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MODELED ESTIMATES OF CHLORPYRIFOS EXPOSURE AND DOSE FOR THE MINNESOTA AND ARIZONA NHEXAS POPULATIONS
Buck, R. J., A H. Ozkaynak, J. Xue, V Zartarian, AND K Hammerstrom. MODELED ESTIMATES OF CHLORPYRIFOS EXPOSURE AND DOSE FOR THE MINNESOTA AND ARIZONA NHEXAS POPULATIONS. JOURNAL OF EXPOSURE ANALYSIS AND ENVIRONMENTAL EPIDEMIOLOGY 11(3):253-268, (2001).
The primary objective of this research is to produce a documented version of the aggregate SHEDS-Pesticides model for conducting reliable probabilistic population assessments of human exposure and dose to environmental pollutants. SHEDS is being developed to help answer the following questions:
(1) What is the population distribution of exposure for a given cohort for existing scenarios or for proposed exposure reduction scenarios?
(2) What is the intensity, duration, frequency, and timing of exposures from different routes?
(3) What are the most critical media, routes, pathways, and factors contributing to exposures?
(4) What is the uncertainty associated with predictions of exposure for a population?
(5) How do modeled estimates compare to real-world data?
(6) What additional human exposure measurements are needed to reduce uncertainty in population estimates?
This paper presents a probabilistic, multimedia, multipathway exposure model and assessment for chlorpyrifos developed as part of the National Human Exposure Assessment Survey (NHEXAS). The model was constructed using available information prior to completion of the NHEXAS study. It simulates the distribution of daily aggregate and pathway-specific chlorpyrifos absorbed dose in the general population of the State of Arizona (AZ) and in children aged 3 to 12 years residing in Minneapolis-St. Paul, Minnesota (MSP). Pathways included were inhalation of indoor and outdoor air, dietary ingestion, non-dietary ingestion of dust and soil, and dermal contact with dust and soil. Probability distributions for model input parameters were derived from the available literature, and input values were chosen to represent chlorpyrifos concentrations and demographics in AZ and MSP to the extent possible. When the NHEXAS AZ and MSP data become available, they can be compared to the distributions derived in this and other prototype modeling assessments to test the adequacy of this pre-NHEXAS model assessment.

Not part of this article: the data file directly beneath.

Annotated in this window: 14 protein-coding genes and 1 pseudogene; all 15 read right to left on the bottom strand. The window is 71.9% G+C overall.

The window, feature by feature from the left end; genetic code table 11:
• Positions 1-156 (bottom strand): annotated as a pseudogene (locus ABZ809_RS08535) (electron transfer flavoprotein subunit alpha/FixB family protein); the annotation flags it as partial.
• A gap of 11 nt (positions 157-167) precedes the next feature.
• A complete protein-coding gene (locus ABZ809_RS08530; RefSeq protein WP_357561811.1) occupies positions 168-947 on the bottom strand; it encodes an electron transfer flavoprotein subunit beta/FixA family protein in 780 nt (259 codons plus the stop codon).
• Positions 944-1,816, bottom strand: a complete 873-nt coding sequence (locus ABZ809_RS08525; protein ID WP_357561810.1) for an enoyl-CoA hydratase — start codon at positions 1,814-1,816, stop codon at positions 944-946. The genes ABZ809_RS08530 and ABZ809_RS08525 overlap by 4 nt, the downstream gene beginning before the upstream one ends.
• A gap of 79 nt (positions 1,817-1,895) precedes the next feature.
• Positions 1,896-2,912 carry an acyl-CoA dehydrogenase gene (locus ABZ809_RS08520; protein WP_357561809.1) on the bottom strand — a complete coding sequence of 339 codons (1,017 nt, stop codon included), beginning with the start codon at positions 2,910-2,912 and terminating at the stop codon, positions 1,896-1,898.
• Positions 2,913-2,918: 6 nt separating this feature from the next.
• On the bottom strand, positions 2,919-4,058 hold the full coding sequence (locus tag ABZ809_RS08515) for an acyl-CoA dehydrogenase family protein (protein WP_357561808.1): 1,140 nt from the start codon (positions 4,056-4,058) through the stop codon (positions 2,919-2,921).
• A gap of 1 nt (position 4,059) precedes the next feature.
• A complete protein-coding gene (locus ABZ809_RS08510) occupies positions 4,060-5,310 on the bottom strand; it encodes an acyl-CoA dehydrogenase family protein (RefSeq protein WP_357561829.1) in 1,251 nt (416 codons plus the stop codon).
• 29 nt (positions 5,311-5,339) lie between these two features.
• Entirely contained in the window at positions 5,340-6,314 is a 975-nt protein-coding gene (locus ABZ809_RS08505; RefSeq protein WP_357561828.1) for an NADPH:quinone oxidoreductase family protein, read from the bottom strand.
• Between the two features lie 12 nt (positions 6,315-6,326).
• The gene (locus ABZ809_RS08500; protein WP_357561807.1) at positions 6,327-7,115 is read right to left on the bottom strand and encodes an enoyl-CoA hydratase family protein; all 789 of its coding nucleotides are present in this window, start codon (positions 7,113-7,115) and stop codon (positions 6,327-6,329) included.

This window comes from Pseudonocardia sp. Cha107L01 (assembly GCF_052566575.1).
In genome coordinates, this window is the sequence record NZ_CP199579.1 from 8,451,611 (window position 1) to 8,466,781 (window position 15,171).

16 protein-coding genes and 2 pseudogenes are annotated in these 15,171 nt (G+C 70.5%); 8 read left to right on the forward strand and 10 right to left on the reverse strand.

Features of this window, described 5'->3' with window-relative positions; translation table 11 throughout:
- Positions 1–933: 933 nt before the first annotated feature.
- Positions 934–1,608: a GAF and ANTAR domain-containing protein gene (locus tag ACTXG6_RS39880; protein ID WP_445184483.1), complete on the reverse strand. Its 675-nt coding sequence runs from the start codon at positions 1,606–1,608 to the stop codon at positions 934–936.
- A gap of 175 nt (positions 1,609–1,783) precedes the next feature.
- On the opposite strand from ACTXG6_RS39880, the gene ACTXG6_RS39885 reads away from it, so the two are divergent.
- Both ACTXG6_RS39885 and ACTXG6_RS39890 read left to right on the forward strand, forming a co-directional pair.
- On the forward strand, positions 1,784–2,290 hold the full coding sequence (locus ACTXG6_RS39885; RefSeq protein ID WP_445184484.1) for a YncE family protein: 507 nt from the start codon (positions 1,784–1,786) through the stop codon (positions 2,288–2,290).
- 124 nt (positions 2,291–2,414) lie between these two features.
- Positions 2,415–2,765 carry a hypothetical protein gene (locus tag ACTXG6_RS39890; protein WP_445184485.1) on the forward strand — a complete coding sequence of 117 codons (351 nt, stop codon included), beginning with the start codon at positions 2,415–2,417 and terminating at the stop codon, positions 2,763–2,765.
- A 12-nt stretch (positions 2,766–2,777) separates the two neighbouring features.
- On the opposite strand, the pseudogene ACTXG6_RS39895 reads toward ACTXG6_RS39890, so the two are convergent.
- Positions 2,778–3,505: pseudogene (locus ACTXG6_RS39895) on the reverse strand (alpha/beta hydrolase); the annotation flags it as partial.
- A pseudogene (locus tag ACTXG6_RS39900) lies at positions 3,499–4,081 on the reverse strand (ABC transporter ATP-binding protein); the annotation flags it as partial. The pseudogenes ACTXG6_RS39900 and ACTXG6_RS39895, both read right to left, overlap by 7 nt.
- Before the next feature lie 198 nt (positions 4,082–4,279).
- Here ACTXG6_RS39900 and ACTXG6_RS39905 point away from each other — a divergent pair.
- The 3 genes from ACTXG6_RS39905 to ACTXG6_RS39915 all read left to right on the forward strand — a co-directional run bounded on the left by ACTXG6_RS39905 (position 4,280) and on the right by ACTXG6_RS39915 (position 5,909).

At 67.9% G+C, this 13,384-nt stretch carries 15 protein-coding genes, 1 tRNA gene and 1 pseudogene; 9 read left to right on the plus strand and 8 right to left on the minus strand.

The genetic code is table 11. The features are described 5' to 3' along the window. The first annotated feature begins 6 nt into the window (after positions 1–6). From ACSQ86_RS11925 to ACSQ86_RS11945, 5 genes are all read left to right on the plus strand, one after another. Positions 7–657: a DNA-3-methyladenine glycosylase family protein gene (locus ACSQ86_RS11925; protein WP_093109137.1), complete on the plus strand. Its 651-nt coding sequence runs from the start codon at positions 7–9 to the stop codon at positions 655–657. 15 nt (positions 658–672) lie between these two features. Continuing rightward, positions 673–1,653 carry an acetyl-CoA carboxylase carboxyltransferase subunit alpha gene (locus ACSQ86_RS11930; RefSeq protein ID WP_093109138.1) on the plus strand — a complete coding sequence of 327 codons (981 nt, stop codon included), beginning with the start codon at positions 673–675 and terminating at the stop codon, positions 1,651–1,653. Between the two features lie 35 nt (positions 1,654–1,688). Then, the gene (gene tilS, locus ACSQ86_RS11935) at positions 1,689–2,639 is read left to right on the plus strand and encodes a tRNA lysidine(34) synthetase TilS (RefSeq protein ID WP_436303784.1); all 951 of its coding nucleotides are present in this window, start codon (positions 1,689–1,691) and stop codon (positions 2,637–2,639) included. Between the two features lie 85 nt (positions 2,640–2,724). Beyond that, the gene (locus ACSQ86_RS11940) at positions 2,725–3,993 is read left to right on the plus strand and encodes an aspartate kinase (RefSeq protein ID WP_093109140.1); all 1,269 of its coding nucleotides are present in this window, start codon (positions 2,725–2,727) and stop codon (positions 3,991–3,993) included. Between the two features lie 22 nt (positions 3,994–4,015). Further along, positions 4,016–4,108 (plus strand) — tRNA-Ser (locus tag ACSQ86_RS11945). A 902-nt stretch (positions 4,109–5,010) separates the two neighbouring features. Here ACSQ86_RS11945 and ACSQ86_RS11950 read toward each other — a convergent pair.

Although pathway-specific absorbed dose estimates differed between AZ and MSP due to differences in model inputs between simulated adults and children, the aggregate model results and general findings for simulated AZ and MSP populations were similar. The major route of chlorpyrifos intake was food ingestion, followed by indoor air inhalation. Two-stage Monte Carlo simulation was used to derive estimates of both inter-individual variability and uncertainty in the estimated distributions. The variability in the model results reflects the difference in activity patterns, exposure factors, and concentrations contacted by individuals during their daily activities. Based on the coefficient of variation, indoor air inhalation and dust ingestion were most variable relative to the mean, primarily because of variability in concentrations due to use or no-use of pesticides. Uncertainty analyses indicated a factor of 10-30 for uncertainty of model predictions of 10th, 50th, and 90th percentiles. The greatest source of uncertainty in the model stems from the definition of no household pesticide use as no use in the past year. Because chlorpyrifos persists in the residential environment for longer than a year, the modeled estimates are likely to be low. More information on pesticide usage and environmental concentrations measured at different post-application times is needed to refine and evaluate this and other pesticide exposure models.
The U.S. Environmental Protection Agency through its Office of Research and Development funded and collaborated in the research described here under NHEXAS Cooperative Agreement Number CR822038-1 to Harvard University. It has been subjected to Agency review and approved for publication. Mention of trade names or commercial products does not constitute an endorsement or recommendation for use.